Anita Bruzzese, a writer who specializes in taking control of your career says:
Most notable among the people I interviewed was their “can-do” attitude; they were willing to stretch outside their comfort zone, excited to explore new options and weren’t afraid to admit what they didn’t know. 
Don't hit a dead end because you think it's too late. Even if you don't have the support or encouragement from friends or family, go for it anyway. 

What are you waiting for? Get started today.


~~~


 After raising and homeschooling her 8 children and teaching art classes for 10 years, Kathy has found time to pursue freelance writing. She enjoys writing magazine articles and more recently had her story, "One of a Kind", published in The Kids' ArkYou can find her passion to bring encouragement and hope to people of all ages at When It Hurts http://kathleenmoulton.com



Increasing Writing Productivity by Managing Your Online Activity


I had the following email exchange with a colleague this morning.
8:59 am   Friend: I am locked in a library all weekend doing research and writing.  Text or email if you need anything.  I can be in the office in 15 minutes if anything big arises.
9:01 am  Me: Happy Writing!
9:09 am  Friend: writer's block sucks!  looming deadlines suck more!! 
9:55 am   Me:  Be willing to write crap.  Then you can mold the crap into something useful during the editing process.   “If I waited for perfection, I would never write a word.”—Margaret Attwood. 
9:59 am Friend: true, wise words.  i always have to remind myself that the search for brilliance is the enemy of finishing!  thanks for the support! 
10:01 am   Me: The other bit of advice I give writers--shut off your email and internet unless you need it for research during your writing time.  This is my last response to you today!
We easily could have kept the banter going. More emails would have seemed like short breaks from our work, but the truth is it would have been non-productive interruptions for both of us. As writer, how many times do we sit down at the computer and the first thing we do is open our email and check social media.  If you start your writing session by checking emails or commenting on Facebook, an hour or more can slip away before you write one word. This pre-writing routine can seriously decrease your writing productivity.

Blogger Michael Stelzner suggests tracking how you use your time to increase your productivity.  One way to do that is use productivity tracker software.  RescueTime offers apps and software to help track your computer use.  A free 14 day free trial service is available on their website.  Knowing how you spend your computer time will help you make changes and increase your writing productivity.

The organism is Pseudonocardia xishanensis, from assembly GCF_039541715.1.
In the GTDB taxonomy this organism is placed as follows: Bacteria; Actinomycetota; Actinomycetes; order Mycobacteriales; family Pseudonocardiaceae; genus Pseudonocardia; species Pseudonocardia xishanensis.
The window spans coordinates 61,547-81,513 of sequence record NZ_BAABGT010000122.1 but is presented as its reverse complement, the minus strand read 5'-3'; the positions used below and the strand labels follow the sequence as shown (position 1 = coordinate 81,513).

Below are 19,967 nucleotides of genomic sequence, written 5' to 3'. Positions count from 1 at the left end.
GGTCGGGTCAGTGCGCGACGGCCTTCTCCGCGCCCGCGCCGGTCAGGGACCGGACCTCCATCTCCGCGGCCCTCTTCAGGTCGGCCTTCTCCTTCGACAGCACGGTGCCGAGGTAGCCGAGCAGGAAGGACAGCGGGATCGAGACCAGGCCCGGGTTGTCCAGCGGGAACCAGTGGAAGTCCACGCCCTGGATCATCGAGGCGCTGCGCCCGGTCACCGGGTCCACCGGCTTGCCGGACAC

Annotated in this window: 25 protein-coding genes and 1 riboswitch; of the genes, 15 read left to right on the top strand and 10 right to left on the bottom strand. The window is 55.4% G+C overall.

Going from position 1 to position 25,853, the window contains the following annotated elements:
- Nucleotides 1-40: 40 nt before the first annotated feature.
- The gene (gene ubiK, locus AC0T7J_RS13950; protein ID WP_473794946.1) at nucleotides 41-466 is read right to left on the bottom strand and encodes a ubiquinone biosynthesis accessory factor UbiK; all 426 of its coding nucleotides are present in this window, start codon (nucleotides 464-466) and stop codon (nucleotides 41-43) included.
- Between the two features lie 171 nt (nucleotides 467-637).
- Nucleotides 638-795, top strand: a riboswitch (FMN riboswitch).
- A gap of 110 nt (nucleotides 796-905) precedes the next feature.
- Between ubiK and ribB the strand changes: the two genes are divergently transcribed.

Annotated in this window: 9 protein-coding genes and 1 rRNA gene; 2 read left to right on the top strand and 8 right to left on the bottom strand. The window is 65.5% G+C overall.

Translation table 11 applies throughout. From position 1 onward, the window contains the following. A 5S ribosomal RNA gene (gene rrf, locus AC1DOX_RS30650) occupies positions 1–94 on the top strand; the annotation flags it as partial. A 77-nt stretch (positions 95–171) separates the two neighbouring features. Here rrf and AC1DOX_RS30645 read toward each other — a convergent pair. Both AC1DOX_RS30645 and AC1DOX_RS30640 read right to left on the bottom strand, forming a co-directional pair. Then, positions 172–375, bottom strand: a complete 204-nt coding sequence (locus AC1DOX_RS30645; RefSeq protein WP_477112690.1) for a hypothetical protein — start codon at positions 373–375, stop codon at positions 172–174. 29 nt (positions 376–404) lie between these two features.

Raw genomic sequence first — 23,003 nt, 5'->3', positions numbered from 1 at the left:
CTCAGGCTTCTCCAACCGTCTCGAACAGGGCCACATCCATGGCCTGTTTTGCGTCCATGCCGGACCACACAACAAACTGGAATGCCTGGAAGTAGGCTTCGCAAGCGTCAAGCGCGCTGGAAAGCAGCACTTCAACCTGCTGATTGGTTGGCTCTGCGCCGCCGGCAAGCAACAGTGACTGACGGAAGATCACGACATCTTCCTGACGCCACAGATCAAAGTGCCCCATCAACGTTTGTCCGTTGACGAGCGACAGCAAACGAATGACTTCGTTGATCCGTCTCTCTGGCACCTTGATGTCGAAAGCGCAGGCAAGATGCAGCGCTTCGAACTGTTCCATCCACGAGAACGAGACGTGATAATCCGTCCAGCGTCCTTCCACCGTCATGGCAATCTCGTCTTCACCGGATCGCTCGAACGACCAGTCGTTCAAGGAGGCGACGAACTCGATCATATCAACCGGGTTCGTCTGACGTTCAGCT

How do you maximize your writing time?  I love to hear what's worked for you.

Oh and one more thing..I might send just one email tomorrow morning to check on my friend locked up in the library with her computer. 


Mary Jo Guglielmo is writer and intuitive life coach. For more information check out:


http://DoNorth.biz
http://facebook.com/DoNorth.biz  

American English

No, I am not talking about the band, but the language that we speak in the United States of America.

Last month, my blog post was about some of the business classes I've been taking.Recently, I enrolled in a class about the history of American English.We’ve talked about history, dialect, accents, words and phrases.Since we can use dialects when writing dialogue, I thought this class would be helpful.

Our English started way back in the 1600s, when people from England (perhaps some of your ancestors) sailed across the Atlantic to settle in the southeastern and northeastern parts of the United States.In 1607, Jamestown, the first permanent English settlement, was founded in Virginia.The Pilgrims landed in Massachusetts in 1620, followed by the Puritans in 1630.Over the years, other immigrants arrived, including the Quakers, Germans, Scots-Irish and many groups of people from many lands.As settlement of the US expanded, so did the language, with different dialects, spellings, and words.

A man by the name of Noah Webster, who thought that Americans should have their own language, wrote the first American dictionary.It was published in 1806.The next edition was published in 1828.It was called the American Dictionary of the English Language.You can browse that book here: http://1828.mshaffer.com/.

It’s helpful to study maps to gain a better understanding of dialects.This map covers the US and Canada and it is very detailed.You can also listen to samples of dialects on this website, http://aschmann.net/AmEng/.

How do you speak American English?You can learn more about why you talk a particular way by taking the following quiz, http://www.nytimes.com/interactive/2013/12/20/sunday-review/dialect-quiz-map.html.

I touched briefly on the history of our language here today.I will write more about American English in future blog posts.

Happy writing!

Debbie A. Byrne has a B.S. in Mass Communication with a minor in History. She is a member of the Society of Children’s Book Writers and Illustrators (SCBWI) and is working on her first children’s book.




Bloopers Can Be Fun ~ International English #4

This is post #4 on the subject, International English.
It can be fun hearing the bloopers made by people learning a new language or using phrases unknown to them. But as writers, if we want to include a snippet of local language in our writing, we need to be sure we get it right.

I read recently on a website of a student in Northern India who was asked, "What do you do?"